India celebrates their Republic Day on January 26 when British rule ended in 1949 and the country was partitioned into two Islamic parts – East Pakistan (now Bangladesh) and West Pakistan – and India proper, the part in the middle. Upwards of a million people died in a frenzy of “ethnic cleansing” during the partition.
One of the great tourist attractions is the Taj Mahal, an ivory-white marble mausoleum on the south bank of the Yamuna river in the Indian city of Agra.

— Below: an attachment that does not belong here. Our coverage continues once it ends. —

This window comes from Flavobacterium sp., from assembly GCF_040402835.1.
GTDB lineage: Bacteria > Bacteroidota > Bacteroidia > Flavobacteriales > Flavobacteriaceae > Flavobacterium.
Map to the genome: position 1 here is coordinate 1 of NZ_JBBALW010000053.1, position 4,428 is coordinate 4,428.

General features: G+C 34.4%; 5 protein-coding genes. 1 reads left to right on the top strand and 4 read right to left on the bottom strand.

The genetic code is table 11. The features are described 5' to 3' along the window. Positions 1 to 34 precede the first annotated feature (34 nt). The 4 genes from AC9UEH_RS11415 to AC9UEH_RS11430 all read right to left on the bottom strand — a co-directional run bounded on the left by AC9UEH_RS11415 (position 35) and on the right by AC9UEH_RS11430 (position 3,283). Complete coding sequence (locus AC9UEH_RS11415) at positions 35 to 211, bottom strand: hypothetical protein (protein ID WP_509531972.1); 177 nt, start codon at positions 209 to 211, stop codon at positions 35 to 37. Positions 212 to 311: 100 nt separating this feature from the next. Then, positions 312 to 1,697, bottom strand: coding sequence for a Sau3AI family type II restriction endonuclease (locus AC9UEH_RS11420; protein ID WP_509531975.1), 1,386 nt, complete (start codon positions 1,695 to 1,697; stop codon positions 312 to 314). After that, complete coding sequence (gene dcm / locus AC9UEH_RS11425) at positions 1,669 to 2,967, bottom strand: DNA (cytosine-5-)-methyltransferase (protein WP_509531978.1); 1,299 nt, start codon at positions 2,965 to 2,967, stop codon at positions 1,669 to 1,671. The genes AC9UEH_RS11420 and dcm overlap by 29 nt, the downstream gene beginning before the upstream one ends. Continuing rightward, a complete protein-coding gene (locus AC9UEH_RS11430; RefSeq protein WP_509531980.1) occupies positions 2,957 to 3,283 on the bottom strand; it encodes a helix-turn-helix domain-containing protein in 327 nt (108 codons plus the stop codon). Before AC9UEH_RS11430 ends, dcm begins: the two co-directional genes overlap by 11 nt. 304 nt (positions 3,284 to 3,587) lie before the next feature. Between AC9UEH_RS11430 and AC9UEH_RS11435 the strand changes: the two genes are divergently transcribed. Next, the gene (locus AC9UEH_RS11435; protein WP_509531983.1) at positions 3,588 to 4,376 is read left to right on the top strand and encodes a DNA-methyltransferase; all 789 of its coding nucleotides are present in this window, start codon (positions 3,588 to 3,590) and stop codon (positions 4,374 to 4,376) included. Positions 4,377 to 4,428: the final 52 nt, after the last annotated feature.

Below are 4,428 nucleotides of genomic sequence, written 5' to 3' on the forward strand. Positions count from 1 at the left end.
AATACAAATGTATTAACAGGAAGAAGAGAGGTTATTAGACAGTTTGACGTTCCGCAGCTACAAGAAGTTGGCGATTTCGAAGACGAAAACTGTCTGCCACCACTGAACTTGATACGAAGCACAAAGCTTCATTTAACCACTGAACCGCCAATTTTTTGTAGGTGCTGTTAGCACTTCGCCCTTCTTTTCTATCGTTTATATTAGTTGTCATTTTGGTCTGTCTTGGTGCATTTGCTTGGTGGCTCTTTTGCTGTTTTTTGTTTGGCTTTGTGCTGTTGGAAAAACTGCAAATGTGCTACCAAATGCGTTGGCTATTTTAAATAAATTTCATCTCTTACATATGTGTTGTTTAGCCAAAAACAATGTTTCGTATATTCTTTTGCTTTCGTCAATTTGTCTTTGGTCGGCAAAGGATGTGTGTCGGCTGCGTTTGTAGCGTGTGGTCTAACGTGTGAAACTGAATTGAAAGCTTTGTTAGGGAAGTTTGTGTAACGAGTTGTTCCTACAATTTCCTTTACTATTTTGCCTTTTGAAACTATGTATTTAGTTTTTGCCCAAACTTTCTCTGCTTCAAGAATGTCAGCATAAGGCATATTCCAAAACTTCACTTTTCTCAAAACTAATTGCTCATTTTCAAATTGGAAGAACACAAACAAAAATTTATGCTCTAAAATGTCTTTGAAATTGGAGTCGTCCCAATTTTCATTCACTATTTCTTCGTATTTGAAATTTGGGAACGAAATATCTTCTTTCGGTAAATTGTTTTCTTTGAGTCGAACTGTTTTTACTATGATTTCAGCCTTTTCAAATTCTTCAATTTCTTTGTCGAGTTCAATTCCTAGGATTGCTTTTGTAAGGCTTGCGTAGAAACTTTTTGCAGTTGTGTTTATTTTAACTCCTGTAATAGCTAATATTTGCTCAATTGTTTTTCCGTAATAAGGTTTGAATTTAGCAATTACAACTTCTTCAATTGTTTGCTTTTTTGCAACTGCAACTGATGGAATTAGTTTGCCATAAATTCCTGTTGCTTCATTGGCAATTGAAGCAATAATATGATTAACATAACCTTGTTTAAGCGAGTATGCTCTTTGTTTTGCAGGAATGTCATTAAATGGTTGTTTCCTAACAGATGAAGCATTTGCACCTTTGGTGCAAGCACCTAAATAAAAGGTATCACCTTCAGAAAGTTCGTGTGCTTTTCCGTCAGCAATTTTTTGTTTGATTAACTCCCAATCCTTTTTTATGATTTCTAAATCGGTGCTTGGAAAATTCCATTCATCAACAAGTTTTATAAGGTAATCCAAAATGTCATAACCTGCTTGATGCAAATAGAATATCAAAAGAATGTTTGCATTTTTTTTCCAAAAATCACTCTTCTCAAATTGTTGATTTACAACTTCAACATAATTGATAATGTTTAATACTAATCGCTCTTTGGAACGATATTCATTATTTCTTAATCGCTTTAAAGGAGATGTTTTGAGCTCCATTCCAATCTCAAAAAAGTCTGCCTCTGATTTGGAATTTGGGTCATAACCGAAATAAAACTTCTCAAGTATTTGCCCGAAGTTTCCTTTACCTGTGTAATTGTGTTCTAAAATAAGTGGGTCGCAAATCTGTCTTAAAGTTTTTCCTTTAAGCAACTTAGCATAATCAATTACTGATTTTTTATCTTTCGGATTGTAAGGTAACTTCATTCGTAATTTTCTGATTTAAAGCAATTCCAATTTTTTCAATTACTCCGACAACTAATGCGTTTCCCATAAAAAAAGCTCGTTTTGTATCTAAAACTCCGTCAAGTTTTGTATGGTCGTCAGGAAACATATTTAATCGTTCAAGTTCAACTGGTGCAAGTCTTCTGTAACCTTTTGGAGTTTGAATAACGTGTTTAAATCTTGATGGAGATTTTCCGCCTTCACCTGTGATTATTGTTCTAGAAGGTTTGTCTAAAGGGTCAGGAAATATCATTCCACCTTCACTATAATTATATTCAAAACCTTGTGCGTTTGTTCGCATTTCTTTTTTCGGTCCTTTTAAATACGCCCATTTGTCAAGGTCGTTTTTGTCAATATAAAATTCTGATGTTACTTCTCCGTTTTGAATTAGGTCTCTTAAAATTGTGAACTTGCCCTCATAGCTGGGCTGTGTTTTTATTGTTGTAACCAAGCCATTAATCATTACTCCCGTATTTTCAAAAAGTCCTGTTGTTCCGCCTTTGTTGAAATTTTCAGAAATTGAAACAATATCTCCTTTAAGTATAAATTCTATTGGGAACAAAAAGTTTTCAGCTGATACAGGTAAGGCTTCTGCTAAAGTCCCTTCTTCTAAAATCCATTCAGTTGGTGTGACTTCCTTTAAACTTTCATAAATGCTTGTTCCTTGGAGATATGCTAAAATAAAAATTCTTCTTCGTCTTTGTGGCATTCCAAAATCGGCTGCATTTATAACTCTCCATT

It was commissioned in 1632 by the Mughal emperor Shah Jahan to house the tomb of his favourite wife, Mumtaz Mahal. There is also a Red Taj Mahal, also known as John Hessing Tomb.
It is is a perfect replica of the Taj Mahal. Hessing was an army officer who worked for the Maratha rulers against the Nizams of Hyderabad. He had a successful hand in the defeat of the Nizams in the Battle of Kardla, which was fought in the year 1795. After his death in 1803, his wife, Alice, built this marvellous tomb so that he could be remembered for centuries.